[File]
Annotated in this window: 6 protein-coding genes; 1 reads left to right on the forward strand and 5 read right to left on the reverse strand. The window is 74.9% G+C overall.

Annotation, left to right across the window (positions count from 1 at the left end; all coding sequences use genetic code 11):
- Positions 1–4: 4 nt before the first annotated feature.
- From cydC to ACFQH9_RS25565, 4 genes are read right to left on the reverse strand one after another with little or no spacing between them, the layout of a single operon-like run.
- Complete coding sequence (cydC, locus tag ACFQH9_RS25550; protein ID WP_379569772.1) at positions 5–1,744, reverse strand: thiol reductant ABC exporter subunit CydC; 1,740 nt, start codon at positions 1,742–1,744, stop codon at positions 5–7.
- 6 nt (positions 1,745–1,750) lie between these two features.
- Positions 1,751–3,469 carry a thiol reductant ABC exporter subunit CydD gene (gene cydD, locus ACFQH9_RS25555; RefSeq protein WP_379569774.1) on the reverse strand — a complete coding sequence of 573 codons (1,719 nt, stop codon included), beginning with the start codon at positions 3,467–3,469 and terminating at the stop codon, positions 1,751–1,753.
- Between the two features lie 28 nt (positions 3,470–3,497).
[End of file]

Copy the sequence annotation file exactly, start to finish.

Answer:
Annotated in this window: 6 protein-coding genes; 1 reads left to right on the forward strand and 5 read right to left on the reverse strand. The window is 74.9% G+C overall.

Annotation, left to right across the window (positions count from 1 at the left end; all coding sequences use genetic code 11):
- Positions 1–4: 4 nt before the first annotated feature.
- From cydC to ACFQH9_RS25565, 4 genes are read right to left on the reverse strand one after another with little or no spacing between them, the layout of a single operon-like run.
- Complete coding sequence (cydC, locus tag ACFQH9_RS25550; protein ID WP_379569772.1) at positions 5–1,744, reverse strand: thiol reductant ABC exporter subunit CydC; 1,740 nt, start codon at positions 1,742–1,744, stop codon at positions 5–7.
- 6 nt (positions 1,745–1,750) lie between these two features.
- Positions 1,751–3,469 carry a thiol reductant ABC exporter subunit CydD gene (gene cydD, locus ACFQH9_RS25555; RefSeq protein WP_379569774.1) on the reverse strand — a complete coding sequence of 573 codons (1,719 nt, stop codon included), beginning with the start codon at positions 3,467–3,469 and terminating at the stop codon, positions 1,751–1,753.
- Between the two features lie 28 nt (positions 3,470–3,497).